Donna remained grateful throughout her illness. She was grateful that we had the resources to get the best medical care, grateful that our kids, her sisters, our extended family and friends were so present for us and available to us and so supportive. I think part of her strength came from her gratitude and her gratitude in turn helped all of us to remain strong for her and for each other.
A New Hope
This whole time, the PD-1 inhibiters and other immune therapies were just being approved for lung cancer. I became obsessed with getting her a PD-1 inhibitor. The hospital, one of the best cancer centers in the country, didn’t recommend it for her. But, I found an open label study at a different university hospital and transferred her care there. That become my next stage of bargaining. Just get her on the new therapy and maybe that will give her more time.
She was back in our local hospital and had a metastasis behind her eye that was making her eye bulge, and huge palpable lymph nodes just above her clavicle. The hospital pharmacists tried to block her from getting the new drugs, since they were being shipped from a different hospital. He was actually on the floor trying to keep Donna from getting the drug that I thought might save her life. I was so mad. But, once we got her on the new therapy, the visible bulges for tumor mets improved. There were reported cases of people getting years of normal life with end-stage disease. I was hoping she would be a super responder, but that was not to be.
The Winter Inside
At that point, she also had mets in many bones and was in a lot of pain. She also couldn’t effectively advocate for herself. Controlling her pain was a real issue and, the hospital was not always attentive to her needs. When you reach that stage, the prospect of a good day disappears. Is it better to be in an opioid induced near coma, or alert but in agonizing pain? All you can hope for is an easy passing. In the last weeks, her friends all came to visit and say goodbye. We were there when she drew her last breath—me, our kids, her sisters. Then she was gone, leaving a void in the world for so many of us.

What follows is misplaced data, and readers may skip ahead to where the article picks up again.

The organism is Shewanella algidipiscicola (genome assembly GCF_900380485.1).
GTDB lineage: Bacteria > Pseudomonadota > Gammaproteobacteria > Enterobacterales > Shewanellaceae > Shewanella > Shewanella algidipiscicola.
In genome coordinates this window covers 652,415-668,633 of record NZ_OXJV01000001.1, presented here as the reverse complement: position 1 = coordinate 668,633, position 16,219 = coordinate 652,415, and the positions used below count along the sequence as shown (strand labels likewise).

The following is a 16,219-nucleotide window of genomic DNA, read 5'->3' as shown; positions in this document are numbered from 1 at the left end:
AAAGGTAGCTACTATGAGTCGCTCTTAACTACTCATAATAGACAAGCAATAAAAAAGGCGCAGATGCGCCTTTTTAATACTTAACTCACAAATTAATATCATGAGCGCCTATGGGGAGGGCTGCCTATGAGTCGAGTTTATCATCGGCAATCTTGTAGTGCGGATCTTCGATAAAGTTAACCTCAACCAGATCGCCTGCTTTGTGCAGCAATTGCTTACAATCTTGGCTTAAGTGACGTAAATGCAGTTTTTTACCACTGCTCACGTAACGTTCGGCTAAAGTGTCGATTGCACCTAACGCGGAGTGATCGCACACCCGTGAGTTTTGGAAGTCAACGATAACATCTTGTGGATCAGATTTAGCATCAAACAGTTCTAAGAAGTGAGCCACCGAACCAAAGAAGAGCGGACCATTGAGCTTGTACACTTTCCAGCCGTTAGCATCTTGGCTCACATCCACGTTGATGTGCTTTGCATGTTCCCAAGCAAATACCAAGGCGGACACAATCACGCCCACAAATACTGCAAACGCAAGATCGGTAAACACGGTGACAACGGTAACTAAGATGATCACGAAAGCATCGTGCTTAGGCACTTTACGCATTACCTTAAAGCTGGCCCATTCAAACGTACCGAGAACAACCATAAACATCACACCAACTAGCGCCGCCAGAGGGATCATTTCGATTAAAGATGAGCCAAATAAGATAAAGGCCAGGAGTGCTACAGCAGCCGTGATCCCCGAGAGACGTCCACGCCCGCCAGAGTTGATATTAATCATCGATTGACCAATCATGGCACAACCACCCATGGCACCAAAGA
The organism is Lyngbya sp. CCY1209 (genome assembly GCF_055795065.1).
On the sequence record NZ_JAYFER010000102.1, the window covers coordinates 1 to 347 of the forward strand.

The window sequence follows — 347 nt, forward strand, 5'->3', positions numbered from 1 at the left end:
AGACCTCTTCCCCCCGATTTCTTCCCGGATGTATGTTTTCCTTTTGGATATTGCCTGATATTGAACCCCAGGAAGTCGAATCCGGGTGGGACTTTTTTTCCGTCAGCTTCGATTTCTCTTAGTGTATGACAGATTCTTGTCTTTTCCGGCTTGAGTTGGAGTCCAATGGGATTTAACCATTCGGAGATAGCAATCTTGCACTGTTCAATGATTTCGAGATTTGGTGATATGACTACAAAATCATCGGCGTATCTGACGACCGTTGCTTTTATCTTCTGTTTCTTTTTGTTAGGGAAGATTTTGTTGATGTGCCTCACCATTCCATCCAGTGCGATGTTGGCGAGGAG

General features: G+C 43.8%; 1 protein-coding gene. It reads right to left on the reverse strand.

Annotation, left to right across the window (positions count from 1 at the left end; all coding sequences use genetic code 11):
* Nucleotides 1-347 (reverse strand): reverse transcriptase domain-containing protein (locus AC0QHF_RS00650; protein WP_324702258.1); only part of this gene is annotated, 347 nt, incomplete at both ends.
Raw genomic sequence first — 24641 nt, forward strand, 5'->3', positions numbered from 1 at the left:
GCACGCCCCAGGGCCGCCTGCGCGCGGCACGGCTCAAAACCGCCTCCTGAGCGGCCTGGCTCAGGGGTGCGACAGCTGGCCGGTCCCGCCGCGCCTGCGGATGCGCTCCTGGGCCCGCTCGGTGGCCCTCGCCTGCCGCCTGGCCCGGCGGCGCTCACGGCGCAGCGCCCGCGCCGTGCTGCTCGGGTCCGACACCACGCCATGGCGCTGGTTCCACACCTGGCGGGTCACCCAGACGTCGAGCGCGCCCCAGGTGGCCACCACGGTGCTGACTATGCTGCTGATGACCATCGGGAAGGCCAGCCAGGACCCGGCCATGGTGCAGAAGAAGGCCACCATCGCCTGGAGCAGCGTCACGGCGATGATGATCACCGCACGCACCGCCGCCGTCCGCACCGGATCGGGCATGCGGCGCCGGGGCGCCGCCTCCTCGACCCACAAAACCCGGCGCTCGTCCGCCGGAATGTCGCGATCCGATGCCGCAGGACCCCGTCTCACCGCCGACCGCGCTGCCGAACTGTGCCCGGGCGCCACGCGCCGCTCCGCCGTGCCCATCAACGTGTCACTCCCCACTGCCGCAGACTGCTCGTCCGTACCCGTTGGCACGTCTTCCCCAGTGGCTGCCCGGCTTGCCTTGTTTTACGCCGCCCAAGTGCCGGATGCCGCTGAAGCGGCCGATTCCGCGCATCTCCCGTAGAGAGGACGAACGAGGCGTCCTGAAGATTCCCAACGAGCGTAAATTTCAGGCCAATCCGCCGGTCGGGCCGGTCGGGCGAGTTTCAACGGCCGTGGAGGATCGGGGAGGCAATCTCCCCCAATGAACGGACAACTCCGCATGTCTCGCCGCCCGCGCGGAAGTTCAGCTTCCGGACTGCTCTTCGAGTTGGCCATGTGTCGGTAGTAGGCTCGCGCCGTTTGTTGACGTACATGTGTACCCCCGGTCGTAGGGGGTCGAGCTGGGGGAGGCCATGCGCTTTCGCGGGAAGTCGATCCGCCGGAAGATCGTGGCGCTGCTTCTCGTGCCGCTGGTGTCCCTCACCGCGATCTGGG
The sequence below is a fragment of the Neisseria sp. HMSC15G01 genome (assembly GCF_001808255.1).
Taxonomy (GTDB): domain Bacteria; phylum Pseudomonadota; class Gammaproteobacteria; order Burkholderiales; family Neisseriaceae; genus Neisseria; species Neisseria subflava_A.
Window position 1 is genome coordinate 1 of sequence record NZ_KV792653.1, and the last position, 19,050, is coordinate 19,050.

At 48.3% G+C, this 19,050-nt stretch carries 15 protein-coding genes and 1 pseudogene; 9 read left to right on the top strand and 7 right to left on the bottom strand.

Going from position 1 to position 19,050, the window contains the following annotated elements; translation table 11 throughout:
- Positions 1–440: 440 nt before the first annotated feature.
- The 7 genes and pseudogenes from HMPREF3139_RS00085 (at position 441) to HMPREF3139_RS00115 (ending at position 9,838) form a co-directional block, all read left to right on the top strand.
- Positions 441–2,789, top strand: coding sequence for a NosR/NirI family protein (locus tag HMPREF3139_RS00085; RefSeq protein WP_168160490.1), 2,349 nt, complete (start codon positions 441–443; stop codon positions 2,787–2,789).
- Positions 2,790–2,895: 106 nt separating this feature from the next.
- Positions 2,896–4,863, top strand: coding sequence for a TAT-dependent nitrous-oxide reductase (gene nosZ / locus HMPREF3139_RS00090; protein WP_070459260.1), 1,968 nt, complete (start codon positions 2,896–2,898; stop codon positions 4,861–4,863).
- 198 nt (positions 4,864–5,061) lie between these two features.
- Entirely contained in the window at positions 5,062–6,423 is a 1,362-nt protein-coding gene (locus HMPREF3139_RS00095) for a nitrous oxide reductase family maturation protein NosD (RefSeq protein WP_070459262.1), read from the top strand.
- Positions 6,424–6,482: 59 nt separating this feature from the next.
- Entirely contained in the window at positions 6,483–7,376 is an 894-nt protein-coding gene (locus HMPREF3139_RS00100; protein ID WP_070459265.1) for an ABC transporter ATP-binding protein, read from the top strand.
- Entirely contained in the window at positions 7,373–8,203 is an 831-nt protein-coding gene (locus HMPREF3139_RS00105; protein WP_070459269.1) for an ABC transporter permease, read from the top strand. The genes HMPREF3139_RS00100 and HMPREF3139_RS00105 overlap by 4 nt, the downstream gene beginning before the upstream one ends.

We went home after that, and within 12 hours, the heat went off in the house. We had been so distracted and had missed an oil delivery. Now it was January and freezing. It felt appropriate that the winter outside became the winter inside, a metaphor for all that loss and grief.
That time is a blur. But a good thing about ritual is it tells you what you have to do when, left to your own devices, you might do nothing. I had bought funeral plots a year before her death. A minister came to meet with me and the immediate family to talk about what we wanted to do. Because Donna was such a private person and didn’t like public displays of uncontrolled emotion, I wanted to remain composed through the service we held for her. Somehow, I was able to do that, but I have no idea how. Friends came out of nowhere. There were times life felt sort of normal, but other times when I felt it was impossible to do anything.
I was really a complete wreck. At work, I had a major project I had to tackle and so many people were depending on me to do that, but I had been so focused on Donna and the kids and illness and getting through the day, and finding the miracle cure and managing her care and trying to figure out how to get drug shipped from Japan, etc. I didn’t know how I would get back to work. But human beings are astonishingly adaptable, and somehow the unbearable becomes the new normal, at least on an intermittent basis. What you hope and pray for shifts.
I had 18 months of knowing Donna had a terminal illness before she died. You try to prepare and you try not to. Preparing is giving up, not preparing leaves you intolerably vulnerable. When the doctor agreed to give her the PD-1 inhibitor, he described it as a “Hail Mary pass” and I was furious. He was directly confronting my denial. There’s this incredible balance between what you fear, and what you hope for.